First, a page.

Marketing execs, industry experts, and technology providers convened for 2-day executive summit to explore the strategies and technologies advancing branded content and audience acquisition.
It’s not news that a cornucopia of digital technologies are required to drive marketing today. That doesn’t mean that pulling all these technologies together into a well-oiled machine and providing seamless customer experiences is an easy task. In fact, it’s quite hard. Add in the nuanced challenges that content marketing introduces to the equation – from artful and scalable storytelling to savvy use of customer analytics – and you have a pretty good overview of the MarTech opportunity/conundrum many marketers are grappling with.
At the end of November, Target Marketing and Publishing Executive held the first ever FUSE Enterprise: The Convergence of Technology & Branded Content to address this topic. Hosted in Philadelphia, marketing executives from major brands, such as SAP, 3M, and American Medical Association, convened with top technology providers to share knowledge and make sense the ever-evolving MarTech stack.
The ultimate goal of the summit was to help marketers to identify the most relevant technologies to their branded content – and wider marketing — objectives in order to grow audience and drive commerce. That was accomplished through general sessions led by marketing executives and experts, boardroom discussions that explored use cases for specific technologies, and in-depth, one-on-one meetings between technologists and marketers.
Attendees responded enthusiastically to the event programming, as well as the unique format, which encouraged significant interaction between technology providers and marketers.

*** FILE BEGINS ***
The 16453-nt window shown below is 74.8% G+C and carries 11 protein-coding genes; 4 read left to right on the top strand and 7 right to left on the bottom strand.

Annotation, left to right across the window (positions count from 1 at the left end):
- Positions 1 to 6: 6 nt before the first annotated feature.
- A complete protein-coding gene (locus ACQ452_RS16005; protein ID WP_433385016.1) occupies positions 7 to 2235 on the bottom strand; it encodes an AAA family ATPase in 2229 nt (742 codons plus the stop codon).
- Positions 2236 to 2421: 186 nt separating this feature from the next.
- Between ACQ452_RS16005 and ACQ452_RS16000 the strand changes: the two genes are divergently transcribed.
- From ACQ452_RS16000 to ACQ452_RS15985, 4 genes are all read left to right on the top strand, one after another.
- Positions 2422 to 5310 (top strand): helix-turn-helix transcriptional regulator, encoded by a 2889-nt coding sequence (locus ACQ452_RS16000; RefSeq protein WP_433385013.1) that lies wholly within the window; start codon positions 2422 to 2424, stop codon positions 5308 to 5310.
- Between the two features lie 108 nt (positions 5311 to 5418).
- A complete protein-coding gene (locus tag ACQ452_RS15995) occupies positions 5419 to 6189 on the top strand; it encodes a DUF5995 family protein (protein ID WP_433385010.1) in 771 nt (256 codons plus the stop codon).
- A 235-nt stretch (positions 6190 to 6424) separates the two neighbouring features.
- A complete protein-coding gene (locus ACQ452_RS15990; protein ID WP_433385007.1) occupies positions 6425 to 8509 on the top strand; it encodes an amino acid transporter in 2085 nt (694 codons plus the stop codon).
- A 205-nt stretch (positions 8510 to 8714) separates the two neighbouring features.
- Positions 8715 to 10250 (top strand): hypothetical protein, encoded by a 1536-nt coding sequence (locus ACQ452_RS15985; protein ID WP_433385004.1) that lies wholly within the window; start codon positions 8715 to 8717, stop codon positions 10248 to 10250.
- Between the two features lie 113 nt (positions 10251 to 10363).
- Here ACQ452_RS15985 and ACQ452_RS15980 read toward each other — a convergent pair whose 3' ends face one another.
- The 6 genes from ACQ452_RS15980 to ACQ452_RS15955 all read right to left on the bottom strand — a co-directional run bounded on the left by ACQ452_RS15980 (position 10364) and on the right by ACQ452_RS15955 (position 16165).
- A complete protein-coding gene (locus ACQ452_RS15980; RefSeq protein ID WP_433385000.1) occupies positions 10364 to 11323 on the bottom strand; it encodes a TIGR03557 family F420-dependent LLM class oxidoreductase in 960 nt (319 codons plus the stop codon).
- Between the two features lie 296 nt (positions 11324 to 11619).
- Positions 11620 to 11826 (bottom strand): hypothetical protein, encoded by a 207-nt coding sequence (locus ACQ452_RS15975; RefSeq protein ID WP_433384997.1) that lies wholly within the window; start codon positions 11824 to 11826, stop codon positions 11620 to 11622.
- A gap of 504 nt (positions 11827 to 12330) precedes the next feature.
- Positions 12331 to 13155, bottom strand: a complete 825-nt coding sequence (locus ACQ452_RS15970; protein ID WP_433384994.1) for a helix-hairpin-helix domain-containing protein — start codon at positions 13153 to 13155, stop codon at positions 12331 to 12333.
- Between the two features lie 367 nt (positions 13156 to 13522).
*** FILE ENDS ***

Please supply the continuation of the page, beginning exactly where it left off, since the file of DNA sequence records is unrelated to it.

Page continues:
“I found the event to be a valuable use of time as I was able to get the final pieces I needed to move forward with several marketing projects.” — Larry Kaiser, VP of Marketing, Optimum Healthcare IT
“I was pleasantly surprised to find that several of the presenters/vendors had unique ways of looking at how to target content in a digital world. I had expected to come away with one or two nuggets, but I wound up with double that.” — Ginger Shimp, Senior Marketing Director, SAP
“Very informative. Great place to meet really smart folks with similar interests.” — Cathy Heckler, Vice President, Republic Bank
The conference kicked off with a keynote presentation from Robert Rose, chief strategy officer at the Content Marketing Institute and co-chair of FUSE Enterprise. Rose outlined the technology challenge all marketers face — the need to be nimble in content creation and distribution while balancing IT concerns of security and scalability of new technologies. Rose said that the need to iterate and test out new tactics is critical for modern marketers, but once a test proves successful, marketers must work with IT to formalize that technology solution and release it to the entire organization. Rose described this as a layered approach, in which marketing and IT teams collaborate differently at different stages of technology implementation.
Next, attendees heard from the keynote panel, moderated by FUSE Enterprise co-chair Ginger Conlon, which explored how marketers can work with technology vendors more effectively to overcome content marketing challenges. Leaders from BlueConic, Omeda, and Workfront advised marketers not to get distracted by the latest and greatest technologies, but deeply analyze what they need today and what they want to accomplish in the future. Panelists suggested that marketers build out specific use cases so vendors can demonstrate a proof of concept that is applicable to their businesses. This level of vetting ensures that a big-ticket technology does exactly what a publisher needs.